[Map from USGS - see their page about this earthquake.]
The winter of 2007-08: pretty average in Nova Scotia
Although the winter just ended was warmer globally, here in Nova Scotia it turned out to be close to average for temperature. Major warm temperature anomalies were experienced across Russia, Scandinavia and Europe, bringing those daffodils along in Britain 2 weeks early. Central and Southern Asia, however, endured cold weather, with snow in Baghdad and extreme conditions in Afghanistan. Overall this winter was the 16th warmest in the 123-year global record.
From National Climatic Data Center - click on map for larger version
The global winter temperatures this year result from a tug-o-war between the forces of global warming (it was in the warmest 15% of all winters on record) and the on-going strong La Niña event, which has caused significant cooling in the central Pacific.
Precipitation globally was higher than average in eastern North America, northwestern Europe and parts of Australia and South America, resulting in deep snows in Ontario to New Brunswick, and major flooding in Queensland and Bolivia. Dry conditions occurred in southern Europe and western North America. While meteorologically winter ended on 1 March and astronomically it ended on 20 March, residents of much of eastern Canada await the spring melt with some trepidation, expecting significant spring flooding this year. Nova Scotians benefited from having the track of several winter storms go north of them, resulting in frequent rain events which kept our snowpack to a minimal level.
For more details, see the National Climatic Data Center webpage.
23 March 2008
2007: How hot was it??
According to the US National Climatic Data Center, the year 2007 ended as the 5th warmest year on record, worldwide. For the land masses, it ranked as the hottest year on record, but the persistent El Niño in the second half of the year helped lower the ocean temperatures such that it was the 9th warmest year on record at sea. Records extend back to 1880. The warm trend of the past two decades is still very pronounced, with 7 of the 8 warmest years occurring since 2001 (the 8th one was 1998).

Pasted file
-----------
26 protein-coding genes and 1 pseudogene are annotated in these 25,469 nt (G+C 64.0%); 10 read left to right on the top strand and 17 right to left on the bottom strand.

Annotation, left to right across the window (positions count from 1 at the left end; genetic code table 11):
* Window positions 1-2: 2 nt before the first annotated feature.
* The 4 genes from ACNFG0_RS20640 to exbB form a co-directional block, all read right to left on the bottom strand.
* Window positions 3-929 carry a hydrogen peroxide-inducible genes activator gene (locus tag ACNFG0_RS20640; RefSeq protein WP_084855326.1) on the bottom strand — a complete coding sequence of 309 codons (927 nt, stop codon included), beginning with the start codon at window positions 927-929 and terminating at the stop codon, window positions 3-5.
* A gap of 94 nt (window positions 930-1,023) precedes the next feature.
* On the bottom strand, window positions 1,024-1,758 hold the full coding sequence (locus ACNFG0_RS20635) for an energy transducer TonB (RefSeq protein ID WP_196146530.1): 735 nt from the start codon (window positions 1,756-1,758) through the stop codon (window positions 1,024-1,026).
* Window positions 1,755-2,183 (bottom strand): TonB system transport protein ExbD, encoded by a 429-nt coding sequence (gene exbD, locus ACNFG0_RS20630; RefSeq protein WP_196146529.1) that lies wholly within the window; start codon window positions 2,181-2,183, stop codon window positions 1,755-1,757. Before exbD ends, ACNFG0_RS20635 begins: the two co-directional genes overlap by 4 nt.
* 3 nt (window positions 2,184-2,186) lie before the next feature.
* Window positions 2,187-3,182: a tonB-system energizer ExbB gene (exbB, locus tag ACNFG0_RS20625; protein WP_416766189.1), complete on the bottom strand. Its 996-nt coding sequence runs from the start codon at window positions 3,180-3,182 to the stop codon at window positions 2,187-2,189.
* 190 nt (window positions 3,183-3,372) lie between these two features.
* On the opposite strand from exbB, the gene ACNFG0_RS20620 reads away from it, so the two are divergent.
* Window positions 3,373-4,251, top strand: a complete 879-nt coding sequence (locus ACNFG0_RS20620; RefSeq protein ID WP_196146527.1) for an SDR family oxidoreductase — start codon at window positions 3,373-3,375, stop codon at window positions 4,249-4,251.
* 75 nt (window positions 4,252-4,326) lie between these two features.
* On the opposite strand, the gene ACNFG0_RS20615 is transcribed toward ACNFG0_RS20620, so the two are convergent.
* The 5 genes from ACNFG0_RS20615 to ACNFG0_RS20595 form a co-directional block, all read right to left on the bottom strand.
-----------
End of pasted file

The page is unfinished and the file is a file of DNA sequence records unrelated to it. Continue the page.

[Click on graph for full-size version.] Image from National Climatic Data Center.
Early in the morning of 5 January, local time, three substantial earthquakes rattled the southern tip of the Queen Charlotte Islands. At magnitude 5.0, the first tremor was significant, but it was followed about 10 minutes later by a 6.7 jolt, and then be a series of aftershocks, the largest of which came about 40 minutes later, at 5.6. All three events were picked up by the Acadia seismograph, although the first one is rather lost in the second event.
[Click on graph for larger version.]
The main event was the largest earthquake in Canada since 2004, when an other earthquake occurred in the same West Coast region, where three tectonic plates meet - the Pacific and Juan de Fuca plate are actively spreading, but the spreading ridge is being subducted under the North American plate. Currently the portion of the spreading ridge that is being subducted is a transform fault offset, and it appears from first motion studies of the 2008 event that it was caused by movement on this small transform step.
For previously listed events, please go to the Recent Events archive for 2006 and 2007.